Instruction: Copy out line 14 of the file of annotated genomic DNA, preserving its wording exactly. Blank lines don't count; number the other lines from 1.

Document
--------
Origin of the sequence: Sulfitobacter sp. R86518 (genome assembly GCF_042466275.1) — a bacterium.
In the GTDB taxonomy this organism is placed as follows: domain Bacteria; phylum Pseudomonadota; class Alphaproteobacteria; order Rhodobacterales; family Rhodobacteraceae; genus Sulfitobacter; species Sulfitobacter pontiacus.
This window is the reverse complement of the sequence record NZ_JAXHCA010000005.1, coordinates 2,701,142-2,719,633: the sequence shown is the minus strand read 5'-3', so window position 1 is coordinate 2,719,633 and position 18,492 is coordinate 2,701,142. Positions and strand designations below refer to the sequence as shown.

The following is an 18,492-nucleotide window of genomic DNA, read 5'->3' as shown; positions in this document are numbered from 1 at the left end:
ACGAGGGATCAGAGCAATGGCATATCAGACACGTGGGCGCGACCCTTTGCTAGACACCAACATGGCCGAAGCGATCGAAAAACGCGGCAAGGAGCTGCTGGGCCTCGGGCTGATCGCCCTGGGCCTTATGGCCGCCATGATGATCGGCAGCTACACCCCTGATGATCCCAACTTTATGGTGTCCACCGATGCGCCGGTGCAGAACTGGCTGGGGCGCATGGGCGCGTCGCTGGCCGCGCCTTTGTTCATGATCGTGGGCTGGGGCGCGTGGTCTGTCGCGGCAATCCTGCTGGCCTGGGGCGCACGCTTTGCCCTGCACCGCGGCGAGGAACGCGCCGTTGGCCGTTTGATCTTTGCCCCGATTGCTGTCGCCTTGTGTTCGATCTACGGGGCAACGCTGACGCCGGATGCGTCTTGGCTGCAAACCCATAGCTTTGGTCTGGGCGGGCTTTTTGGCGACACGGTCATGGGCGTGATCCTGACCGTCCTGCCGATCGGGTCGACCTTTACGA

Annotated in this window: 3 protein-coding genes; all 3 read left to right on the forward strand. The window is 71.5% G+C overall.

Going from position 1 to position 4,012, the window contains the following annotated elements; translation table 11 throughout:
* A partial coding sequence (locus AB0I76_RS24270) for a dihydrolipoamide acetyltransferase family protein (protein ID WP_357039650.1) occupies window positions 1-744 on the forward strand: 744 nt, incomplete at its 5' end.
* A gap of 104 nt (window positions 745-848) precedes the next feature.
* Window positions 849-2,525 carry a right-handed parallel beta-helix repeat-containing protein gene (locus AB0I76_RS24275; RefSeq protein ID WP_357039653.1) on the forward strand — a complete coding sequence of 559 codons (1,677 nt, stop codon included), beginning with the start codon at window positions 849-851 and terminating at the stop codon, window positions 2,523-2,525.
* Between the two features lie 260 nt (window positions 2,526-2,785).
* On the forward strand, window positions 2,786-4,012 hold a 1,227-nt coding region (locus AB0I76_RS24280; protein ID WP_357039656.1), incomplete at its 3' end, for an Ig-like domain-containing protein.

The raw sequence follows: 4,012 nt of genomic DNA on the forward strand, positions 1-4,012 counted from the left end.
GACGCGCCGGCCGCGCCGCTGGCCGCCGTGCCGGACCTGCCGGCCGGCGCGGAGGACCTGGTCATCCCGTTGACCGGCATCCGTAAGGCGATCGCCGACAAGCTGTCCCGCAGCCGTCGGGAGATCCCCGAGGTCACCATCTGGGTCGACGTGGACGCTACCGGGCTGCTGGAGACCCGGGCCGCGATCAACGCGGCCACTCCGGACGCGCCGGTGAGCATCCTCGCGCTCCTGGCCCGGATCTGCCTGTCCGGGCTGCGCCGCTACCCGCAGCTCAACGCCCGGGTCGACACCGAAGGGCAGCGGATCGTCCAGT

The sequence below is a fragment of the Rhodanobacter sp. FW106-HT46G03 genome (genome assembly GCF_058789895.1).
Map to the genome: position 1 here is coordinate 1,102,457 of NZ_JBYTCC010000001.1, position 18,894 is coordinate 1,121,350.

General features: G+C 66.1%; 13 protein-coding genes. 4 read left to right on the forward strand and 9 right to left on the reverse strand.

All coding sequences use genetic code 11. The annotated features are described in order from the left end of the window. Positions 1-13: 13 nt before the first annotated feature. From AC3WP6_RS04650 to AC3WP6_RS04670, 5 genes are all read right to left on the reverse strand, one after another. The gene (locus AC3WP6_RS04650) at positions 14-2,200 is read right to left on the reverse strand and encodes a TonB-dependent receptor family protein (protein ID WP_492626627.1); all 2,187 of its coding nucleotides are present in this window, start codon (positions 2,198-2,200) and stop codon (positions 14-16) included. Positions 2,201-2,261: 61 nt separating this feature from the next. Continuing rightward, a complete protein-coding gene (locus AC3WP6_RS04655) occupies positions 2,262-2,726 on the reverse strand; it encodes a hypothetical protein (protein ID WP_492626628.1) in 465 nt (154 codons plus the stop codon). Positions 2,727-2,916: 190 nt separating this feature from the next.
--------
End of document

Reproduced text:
GACGCGCCGGCCGCGCCGCTGGCCGCCGTGCCGGACCTGCCGGCCGGCGCGGAGGACCTGGTCATCCCGTTGACCGGCATCCGTAAGGCGATCGCCGACAAGCTGTCCCGCAGCCGTCGGGAGATCCCCGAGGTCACCATCTGGGTCGACGTGGACGCTACCGGGCTGCTGGAGACCCGGGCCGCGATCAACGCGGCCACTCCGGACGCGCCGGTGAGCATCCTCGCGCTCCTGGCCCGGATCTGCCTGTCCGGGCTGCGCCGCTACCCGCAGCTCAACGCCCGGGTCGACACCGAAGGGCAGCGGATCGTCCAGT